Back in Royal Oak, Michigan this weekend for some more fun at 526 Main Piano Bar. The Greyhound once again bore me safely here in its usual manner. A fairly uneventful trip, other than making friends with a carny who builds roller coasters. I let him use my phone and bummed him a few cigarettes and he, in turn, provided my meals for most of the trip. Oh, the folks you meet on the road.
Yes, I’ve started smoking again… not to say that I’m proud of it, but I’m certainly not ashamed of it. I usually don’t allow myself to have more than three or four a day and damned if they aren’t a great supplement to being on the road so much of the time. I’ll take this opportunity to allow any non-smokers to verbally harass me and disappointed friends to call me up and say, “So, I read your blog and…” Yes, I’ve resorted to the old vice…but the good news is I don’t eat the french fries!
Excited to play with Ryan Miles and Adam Pringle tonight, and maybe Frank Turner, three great players and people I have tremendous respect for. Frank’s sardonic wit never ceases to put a smile on my face, Adam’s sarcasm is unrivaled, and Ryan’s drums and bass chops are always humbling. Oh, and here’s a little blurb I wrote about Royal Oak some months back that I never got around to posting until now. This should give you an idea about what the place is like:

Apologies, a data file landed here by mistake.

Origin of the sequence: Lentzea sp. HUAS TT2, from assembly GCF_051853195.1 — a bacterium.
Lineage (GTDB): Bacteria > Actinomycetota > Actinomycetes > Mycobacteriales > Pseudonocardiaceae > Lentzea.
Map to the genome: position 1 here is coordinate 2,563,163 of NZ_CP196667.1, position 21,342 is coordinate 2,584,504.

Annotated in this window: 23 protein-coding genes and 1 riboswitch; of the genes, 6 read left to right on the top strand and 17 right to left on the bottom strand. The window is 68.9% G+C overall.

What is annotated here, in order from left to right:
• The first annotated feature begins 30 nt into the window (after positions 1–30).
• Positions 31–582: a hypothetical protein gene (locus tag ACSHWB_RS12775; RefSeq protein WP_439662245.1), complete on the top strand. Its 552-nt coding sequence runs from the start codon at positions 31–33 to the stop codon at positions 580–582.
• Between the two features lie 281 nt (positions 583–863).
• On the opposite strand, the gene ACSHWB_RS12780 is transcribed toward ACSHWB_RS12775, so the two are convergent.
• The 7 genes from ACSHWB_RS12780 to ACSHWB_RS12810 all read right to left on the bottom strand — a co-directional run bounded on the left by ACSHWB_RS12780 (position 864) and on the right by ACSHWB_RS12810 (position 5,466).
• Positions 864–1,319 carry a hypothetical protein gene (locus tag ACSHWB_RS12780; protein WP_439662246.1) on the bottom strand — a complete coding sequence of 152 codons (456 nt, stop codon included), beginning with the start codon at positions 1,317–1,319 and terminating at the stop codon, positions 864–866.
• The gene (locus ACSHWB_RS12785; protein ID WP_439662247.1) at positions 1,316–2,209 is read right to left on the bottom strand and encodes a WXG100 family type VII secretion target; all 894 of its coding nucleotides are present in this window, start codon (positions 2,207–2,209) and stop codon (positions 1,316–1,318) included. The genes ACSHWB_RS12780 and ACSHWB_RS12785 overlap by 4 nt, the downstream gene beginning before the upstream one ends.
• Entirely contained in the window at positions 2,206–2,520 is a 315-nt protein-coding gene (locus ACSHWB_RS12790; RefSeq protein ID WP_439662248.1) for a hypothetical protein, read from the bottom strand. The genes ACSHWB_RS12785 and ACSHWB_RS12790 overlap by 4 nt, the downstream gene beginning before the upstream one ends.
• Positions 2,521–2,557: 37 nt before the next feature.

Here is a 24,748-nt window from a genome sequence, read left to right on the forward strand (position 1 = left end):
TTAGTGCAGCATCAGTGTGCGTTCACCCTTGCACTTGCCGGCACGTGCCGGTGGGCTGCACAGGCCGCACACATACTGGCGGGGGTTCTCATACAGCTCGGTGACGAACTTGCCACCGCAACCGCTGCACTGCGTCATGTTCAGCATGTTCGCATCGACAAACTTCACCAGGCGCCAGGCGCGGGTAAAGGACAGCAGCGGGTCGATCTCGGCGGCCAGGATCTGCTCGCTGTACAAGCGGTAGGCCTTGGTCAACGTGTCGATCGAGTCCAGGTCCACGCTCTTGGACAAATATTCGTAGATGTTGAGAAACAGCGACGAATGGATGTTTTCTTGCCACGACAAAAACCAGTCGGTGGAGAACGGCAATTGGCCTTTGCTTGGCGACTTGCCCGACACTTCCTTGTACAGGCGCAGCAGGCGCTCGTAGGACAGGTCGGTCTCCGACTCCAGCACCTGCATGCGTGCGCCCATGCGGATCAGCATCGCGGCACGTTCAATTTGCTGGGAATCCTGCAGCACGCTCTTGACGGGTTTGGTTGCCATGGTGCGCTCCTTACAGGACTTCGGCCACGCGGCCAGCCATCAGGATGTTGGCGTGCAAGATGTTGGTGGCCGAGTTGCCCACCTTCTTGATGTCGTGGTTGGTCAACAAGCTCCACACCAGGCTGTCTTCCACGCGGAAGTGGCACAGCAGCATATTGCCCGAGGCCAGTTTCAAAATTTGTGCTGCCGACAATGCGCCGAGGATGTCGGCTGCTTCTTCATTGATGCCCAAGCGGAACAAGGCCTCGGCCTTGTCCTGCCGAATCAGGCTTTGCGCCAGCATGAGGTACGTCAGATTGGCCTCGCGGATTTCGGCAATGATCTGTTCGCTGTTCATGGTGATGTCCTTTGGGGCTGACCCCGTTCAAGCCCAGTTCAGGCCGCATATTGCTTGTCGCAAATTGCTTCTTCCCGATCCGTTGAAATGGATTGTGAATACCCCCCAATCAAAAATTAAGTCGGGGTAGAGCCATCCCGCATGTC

Another exciting weekend playing the piano bar at 526 Main in Royal Oak, MI, has gone by, and I write these words on that great American form of mass transit, the Greyhound Bus.
I love playing in Royal Oak for many reasons, not the least of which is I get to stay with my wonderful Aunt, who pampers me with all the love an affectionate relative could muster. Karin Pierson, and her husband, Larry Braden, lead a popular cover band in Detroit, called Remedy. Due to their popularity, they are a frequently-booked band, and have dates in the calendar lined up all the way through August. Being a musician herself, Karin never shies away from the opportunity to “take me under her wing” in any way possible, from providing food and shelter to imparting advice about the business aspects of being a professional musician. Being a guest in her old house in Allen Park beats the hell out of any five-star hotel.